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Thursday, 11 May 1972
Page: 2510


Mr CONNOR (Cunningham) - The honourable member for Corio (Mr Scholes) raised the question as to why the increase in salaries to commissioners is to be back dated. The answer is a very' simple one. It is to be back, dated 6 months because it is almost 6 months for the post-dating of the award which was recently rendered. A very' Substantial amount of money was saved. The Government's increasing by about $4,500 the salaries of these commissioners will be easily the best investment that it has ever made in granting salary increases because it is a part - the third part- one might say - of a master plan by this Government to obtain a wage freeze without a price freeze or price control. The pattern is very clear. For years this Government has consistently used every form of pressure and intimidation that it could on the Conciliation and Arbitration Commission. Perhaps one of the most notable and outrageous instances of that was when the present Prime Minister (Mr McMahon), who was then the Treasurer, openly attacked Mr Justice Kirby at a dinner given by the Metal Trades Employers Association in Sydney, and he was suitably rebuked. Last year in the report of the President of the Commission, again Mr Justice Kirby, a further rebuke to the Government appeared. The report stated that if the Government really wanted moderation and to have its case heard it should put facts forward and not try to hector the Commission.

The statistics for the period covered by the last wage judgment constitute the outrage of which the whole trade union movement today complains. They reveal a remarkable situation. Even the rotten, inadequate and inaccurate statistics of this Government reveal what has happened.

There is a substantial lag in the Government's figures, and they are rigged. If honourable member's want evidence of that let them look at the consumer price index, in which the sole regimen as far as the people are concerned is made up of potatoes and onions. Fruit does not exist. Interest rates are not taken into account. Rent rackets somehow do not seem to be reflected in it. The figures for that period show a 7 per cent increase in living costs but there has been only a 2.3 per cent increase in wages. That is the difference. That is the Government's double standard. This situation will continue because there is roaring inflation in Australia today and it will not be merely a matter of a 7 per cent increase as in the period covered by the wage judgment; there will be an increase of at least 10 per cent. It is a matter of argument amongst economists today as to whether the true increase in living costs in the 12 months that was the subject of the last wage decision was not nearer to 11 per cent or 12 per cent.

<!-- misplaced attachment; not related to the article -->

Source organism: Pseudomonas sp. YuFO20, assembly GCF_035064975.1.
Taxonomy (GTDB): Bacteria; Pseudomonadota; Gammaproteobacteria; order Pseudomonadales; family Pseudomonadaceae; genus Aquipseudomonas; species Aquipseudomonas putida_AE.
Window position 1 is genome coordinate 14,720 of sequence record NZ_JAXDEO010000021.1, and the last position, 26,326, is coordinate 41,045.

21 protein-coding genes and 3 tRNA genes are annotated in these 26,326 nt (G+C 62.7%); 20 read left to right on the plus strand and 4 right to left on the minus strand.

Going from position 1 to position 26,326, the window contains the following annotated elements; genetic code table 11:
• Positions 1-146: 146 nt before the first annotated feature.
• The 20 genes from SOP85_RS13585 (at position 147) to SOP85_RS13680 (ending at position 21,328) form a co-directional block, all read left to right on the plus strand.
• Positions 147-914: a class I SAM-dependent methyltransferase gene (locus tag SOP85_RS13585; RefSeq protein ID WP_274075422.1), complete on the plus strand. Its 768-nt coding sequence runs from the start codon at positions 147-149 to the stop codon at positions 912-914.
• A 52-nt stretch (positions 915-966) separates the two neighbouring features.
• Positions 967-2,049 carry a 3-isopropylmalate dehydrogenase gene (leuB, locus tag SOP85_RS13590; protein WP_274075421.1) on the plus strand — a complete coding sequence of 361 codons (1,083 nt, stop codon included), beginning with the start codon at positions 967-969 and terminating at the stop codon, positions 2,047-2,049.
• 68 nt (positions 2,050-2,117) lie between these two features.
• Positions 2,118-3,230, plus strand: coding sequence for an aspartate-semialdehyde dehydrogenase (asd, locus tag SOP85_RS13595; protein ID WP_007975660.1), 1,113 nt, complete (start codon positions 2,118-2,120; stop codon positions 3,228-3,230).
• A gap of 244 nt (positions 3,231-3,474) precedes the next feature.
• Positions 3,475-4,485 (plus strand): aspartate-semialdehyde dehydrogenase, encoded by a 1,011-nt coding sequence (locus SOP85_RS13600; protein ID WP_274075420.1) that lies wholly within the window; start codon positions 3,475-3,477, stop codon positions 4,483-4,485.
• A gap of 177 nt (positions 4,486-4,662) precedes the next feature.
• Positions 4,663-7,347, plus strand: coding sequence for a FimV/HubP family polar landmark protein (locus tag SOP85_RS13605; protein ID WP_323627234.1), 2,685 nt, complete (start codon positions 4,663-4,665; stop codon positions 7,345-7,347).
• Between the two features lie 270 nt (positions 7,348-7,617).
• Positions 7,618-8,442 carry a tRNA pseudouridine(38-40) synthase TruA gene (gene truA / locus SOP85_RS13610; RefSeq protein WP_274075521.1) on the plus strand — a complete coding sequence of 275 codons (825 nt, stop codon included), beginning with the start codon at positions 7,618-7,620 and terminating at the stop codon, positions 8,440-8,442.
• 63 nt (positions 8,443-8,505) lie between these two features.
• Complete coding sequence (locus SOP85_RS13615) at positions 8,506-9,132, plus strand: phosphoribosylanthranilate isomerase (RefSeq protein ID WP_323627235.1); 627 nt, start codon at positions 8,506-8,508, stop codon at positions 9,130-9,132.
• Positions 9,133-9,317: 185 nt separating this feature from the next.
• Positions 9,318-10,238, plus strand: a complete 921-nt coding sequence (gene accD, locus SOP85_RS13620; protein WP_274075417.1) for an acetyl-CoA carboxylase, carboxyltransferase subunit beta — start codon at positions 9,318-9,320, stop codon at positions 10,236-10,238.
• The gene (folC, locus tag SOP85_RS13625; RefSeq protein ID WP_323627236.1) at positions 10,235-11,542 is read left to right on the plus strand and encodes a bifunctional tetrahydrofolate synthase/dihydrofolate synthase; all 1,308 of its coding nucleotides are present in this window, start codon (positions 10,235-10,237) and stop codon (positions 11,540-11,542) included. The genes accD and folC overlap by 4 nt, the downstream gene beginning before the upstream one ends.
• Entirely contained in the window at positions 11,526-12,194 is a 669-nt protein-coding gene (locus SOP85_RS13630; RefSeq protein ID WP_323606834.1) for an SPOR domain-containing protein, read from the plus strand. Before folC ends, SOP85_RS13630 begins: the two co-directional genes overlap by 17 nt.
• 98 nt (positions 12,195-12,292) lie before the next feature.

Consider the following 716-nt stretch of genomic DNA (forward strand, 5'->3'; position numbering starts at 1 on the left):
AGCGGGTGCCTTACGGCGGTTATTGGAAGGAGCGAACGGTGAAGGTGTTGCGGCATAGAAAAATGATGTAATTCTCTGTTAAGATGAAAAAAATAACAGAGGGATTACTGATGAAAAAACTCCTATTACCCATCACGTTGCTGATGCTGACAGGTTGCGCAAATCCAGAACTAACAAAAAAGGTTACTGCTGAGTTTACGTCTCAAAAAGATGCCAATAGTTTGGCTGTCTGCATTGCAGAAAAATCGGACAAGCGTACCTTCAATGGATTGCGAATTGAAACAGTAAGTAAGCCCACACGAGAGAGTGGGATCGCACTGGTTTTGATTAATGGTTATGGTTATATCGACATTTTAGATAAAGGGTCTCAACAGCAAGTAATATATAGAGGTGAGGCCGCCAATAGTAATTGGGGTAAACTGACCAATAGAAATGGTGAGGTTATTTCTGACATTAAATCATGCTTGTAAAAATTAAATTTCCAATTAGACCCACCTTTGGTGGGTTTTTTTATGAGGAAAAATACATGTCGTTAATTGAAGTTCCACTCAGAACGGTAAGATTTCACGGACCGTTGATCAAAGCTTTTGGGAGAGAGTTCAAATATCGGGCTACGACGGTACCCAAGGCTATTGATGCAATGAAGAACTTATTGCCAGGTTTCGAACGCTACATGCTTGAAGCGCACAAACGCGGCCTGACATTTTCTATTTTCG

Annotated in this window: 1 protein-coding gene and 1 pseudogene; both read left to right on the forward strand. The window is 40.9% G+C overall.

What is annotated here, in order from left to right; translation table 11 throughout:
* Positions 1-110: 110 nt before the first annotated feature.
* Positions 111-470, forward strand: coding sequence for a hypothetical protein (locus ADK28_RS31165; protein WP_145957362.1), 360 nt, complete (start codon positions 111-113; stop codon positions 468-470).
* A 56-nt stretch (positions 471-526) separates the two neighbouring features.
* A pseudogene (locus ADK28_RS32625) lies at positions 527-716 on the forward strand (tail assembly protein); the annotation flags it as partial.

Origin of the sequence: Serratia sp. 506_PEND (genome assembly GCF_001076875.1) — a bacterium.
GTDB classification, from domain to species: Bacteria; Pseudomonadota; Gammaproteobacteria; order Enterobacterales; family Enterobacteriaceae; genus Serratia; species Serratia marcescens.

This Government talks of wage moderation. The Minister for Labour and National Service (Mr Lynch) - I am glad to see that he is back in the chamber - threw out a challenge to us with regard to our attitude to the salaries of the higher paid members of the Public Service. Let him give us his stand and let him answer the lower paid members of the Public Service who want to get a flow on from the 9 per cent increase given in the State Electricity Commission decision in Victoria. The Government is determined to quarantine that increase. Let him consider that stand by the Government and equate it against the action taken in regard to the group for whom he is trying to pitch to get a few miserable votes. As I said, a wage freeze without a price freeze is the fixed policy of this Government, and it will achieve that end. It is snide tactics on the part of this Government that it brought on this Bill on a day when the proceedings of this Parliament were not being broadcast. It did this quite deliberately. It hoped to get the Bill through in one day because the sooner it can get it over and swept under the carpet the better for it.

As the honourable member for Hindmarsh (Mr Clyde Cameron) pointed out, clause 13, which it is the intention of this

Government to ram through the Parliament tonight, contains the package deal. That is the clause in which it will be found that the whole system of arbitration and wage fixation is frozen, because new factors are to be introduced. The riding instructions will be - this is the price that will be paid and this is where the Commissioners will be brought to heel - that in future they must consider the state of the national economy and the likely effects on that economy of the award that is made in the proceedings. What the statistics show and what the economic factors are will go by the board. This Government arbitrarily and quite deliberately wants to destory every concept of arbitration. The thing that it fears most - and it is on the increase - is collective bargaining. The Government wants to kill it; to nip it in the bud. Clause 13 provides the master plan, the package deal, by which this is to be done. We will fight it bitterly. We will fight it here; we will fight it in the workshops; we will fight it by every means at our disposal.







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